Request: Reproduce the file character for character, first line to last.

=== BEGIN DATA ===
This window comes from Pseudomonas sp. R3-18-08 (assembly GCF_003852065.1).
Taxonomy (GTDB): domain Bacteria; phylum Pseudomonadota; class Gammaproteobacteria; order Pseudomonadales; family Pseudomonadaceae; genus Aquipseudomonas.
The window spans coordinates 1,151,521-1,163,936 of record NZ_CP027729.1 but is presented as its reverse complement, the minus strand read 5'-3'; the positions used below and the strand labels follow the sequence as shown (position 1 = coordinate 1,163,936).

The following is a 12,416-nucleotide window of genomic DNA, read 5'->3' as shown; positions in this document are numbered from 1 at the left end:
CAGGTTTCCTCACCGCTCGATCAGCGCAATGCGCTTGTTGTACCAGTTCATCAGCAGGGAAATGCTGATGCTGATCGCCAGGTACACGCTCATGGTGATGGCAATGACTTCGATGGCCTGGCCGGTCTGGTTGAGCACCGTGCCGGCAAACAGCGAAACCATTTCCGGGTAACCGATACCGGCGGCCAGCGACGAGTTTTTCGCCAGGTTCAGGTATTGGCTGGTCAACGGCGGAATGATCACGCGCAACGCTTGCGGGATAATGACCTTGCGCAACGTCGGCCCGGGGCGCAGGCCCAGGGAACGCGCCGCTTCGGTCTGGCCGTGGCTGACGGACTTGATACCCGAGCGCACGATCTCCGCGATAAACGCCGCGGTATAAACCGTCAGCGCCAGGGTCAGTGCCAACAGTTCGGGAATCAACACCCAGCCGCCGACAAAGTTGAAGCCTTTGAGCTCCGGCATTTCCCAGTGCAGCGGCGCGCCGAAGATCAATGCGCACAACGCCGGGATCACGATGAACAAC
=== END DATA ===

This window comes from Pseudomonas sp. R3-18-08 (assembly GCF_003852065.1).
Taxonomy (GTDB): domain Bacteria; phylum Pseudomonadota; class Gammaproteobacteria; order Pseudomonadales; family Pseudomonadaceae; genus Aquipseudomonas.
The window spans coordinates 1,151,521-1,163,936 of record NZ_CP027729.1 but is presented as its reverse complement, the minus strand read 5'-3'; the positions used below and the strand labels follow the sequence as shown (position 1 = coordinate 1,163,936).

The following is a 12,416-nucleotide window of genomic DNA, read 5'->3' as shown; positions in this document are numbered from 1 at the left end:
CAGGTTTCCTCACCGCTCGATCAGCGCAATGCGCTTGTTGTACCAGTTCATCAGCAGGGAAATGCTGATGCTGATCGCCAGGTACACGCTCATGGTGATGGCAATGACTTCGATGGCCTGGCCGGTCTGGTTGAGCACCGTGCCGGCAAACAGCGAAACCATTTCCGGGTAACCGATACCGGCGGCCAGCGACGAGTTTTTCGCCAGGTTCAGGTATTGGCTGGTCAACGGCGGAATGATCACGCGCAACGCTTGCGGGATAATGACCTTGCGCAACGTCGGCCCGGGGCGCAGGCCCAGGGAACGCGCCGCTTCGGTCTGGCCGTGGCTGACGGACTTGATACCCGAGCGCACGATCTCCGCGATAAACGCCGCGGTATAAACCGTCAGCGCCAGGGTCAGTGCCAACAGTTCGGGAATCAACACCCAGCCGCCGACAAAGTTGAAGCCTTTGAGCTCCGGCATTTCCCAGTGCAGCGGCGCGCCGAAGATCAATGCGCACAACGCCGGGATCACGATGAACAAC